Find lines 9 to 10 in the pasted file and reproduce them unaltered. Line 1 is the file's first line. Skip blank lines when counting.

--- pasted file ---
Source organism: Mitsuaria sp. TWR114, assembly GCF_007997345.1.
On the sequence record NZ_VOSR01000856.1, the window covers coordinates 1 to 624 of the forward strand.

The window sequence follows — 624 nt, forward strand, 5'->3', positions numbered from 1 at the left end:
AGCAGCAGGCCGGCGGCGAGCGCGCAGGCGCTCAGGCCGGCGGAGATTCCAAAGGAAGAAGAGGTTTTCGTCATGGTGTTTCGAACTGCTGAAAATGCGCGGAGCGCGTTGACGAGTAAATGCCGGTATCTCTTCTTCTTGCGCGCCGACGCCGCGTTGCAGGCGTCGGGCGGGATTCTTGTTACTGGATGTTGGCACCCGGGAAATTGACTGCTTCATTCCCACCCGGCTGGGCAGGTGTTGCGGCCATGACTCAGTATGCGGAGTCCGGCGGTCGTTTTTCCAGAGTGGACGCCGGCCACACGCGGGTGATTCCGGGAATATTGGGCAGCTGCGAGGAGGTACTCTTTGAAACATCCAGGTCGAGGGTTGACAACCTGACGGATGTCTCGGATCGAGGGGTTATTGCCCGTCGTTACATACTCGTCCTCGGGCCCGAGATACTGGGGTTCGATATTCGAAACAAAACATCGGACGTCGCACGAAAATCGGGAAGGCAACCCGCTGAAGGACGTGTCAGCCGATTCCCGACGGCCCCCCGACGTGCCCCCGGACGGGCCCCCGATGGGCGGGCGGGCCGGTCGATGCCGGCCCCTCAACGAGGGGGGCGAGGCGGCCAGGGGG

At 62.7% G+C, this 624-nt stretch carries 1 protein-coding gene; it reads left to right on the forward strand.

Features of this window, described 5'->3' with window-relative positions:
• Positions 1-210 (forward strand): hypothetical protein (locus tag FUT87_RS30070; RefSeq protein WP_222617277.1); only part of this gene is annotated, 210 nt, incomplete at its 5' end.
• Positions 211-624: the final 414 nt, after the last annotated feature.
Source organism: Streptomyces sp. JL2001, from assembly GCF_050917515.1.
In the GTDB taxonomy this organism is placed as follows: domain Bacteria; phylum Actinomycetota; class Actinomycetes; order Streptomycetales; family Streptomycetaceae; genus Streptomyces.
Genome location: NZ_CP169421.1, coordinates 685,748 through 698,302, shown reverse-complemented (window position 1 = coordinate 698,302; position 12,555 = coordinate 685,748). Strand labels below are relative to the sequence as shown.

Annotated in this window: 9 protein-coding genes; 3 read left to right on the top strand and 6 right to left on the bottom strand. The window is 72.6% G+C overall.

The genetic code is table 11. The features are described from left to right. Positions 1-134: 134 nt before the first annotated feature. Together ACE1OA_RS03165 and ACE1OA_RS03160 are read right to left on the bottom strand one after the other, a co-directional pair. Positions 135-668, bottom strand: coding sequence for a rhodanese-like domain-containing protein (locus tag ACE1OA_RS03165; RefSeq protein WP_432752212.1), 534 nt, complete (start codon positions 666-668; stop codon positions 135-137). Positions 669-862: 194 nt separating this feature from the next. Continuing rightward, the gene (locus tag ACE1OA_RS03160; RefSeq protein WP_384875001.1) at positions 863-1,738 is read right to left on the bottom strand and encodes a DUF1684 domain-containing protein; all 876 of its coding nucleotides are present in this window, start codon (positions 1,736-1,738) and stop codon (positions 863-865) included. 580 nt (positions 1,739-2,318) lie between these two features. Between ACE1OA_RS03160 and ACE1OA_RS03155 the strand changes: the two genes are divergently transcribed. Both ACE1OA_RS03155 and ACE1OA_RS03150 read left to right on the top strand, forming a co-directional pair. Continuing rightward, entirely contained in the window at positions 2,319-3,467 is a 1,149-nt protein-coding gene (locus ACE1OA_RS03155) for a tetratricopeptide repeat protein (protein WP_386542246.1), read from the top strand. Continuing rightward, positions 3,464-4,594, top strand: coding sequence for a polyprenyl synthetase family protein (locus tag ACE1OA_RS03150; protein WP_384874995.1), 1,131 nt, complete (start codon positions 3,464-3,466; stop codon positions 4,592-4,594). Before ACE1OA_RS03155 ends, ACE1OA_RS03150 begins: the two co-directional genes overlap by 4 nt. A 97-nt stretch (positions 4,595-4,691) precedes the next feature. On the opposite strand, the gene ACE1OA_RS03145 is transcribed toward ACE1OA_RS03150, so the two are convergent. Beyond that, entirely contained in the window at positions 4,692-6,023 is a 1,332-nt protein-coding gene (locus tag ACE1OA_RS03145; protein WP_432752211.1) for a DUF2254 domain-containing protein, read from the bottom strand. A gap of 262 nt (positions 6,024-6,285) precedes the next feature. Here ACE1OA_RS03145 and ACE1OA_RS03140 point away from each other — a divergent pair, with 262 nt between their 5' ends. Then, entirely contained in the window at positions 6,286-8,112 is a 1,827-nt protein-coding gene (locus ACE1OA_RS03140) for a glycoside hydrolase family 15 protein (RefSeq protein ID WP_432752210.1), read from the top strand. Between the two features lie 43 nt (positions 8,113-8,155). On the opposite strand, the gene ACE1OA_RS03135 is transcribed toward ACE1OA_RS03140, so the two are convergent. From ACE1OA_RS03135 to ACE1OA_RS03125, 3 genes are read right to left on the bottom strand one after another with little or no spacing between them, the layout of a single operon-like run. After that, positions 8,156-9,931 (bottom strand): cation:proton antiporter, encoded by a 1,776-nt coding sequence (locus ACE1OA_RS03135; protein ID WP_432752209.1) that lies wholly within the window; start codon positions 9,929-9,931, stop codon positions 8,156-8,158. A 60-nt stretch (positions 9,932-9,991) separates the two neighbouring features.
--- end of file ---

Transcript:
Source organism: Streptomyces sp. JL2001, from assembly GCF_050917515.1.
In the GTDB taxonomy this organism is placed as follows: domain Bacteria; phylum Actinomycetota; class Actinomycetes; order Streptomycetales; family Streptomycetaceae; genus Streptomyces.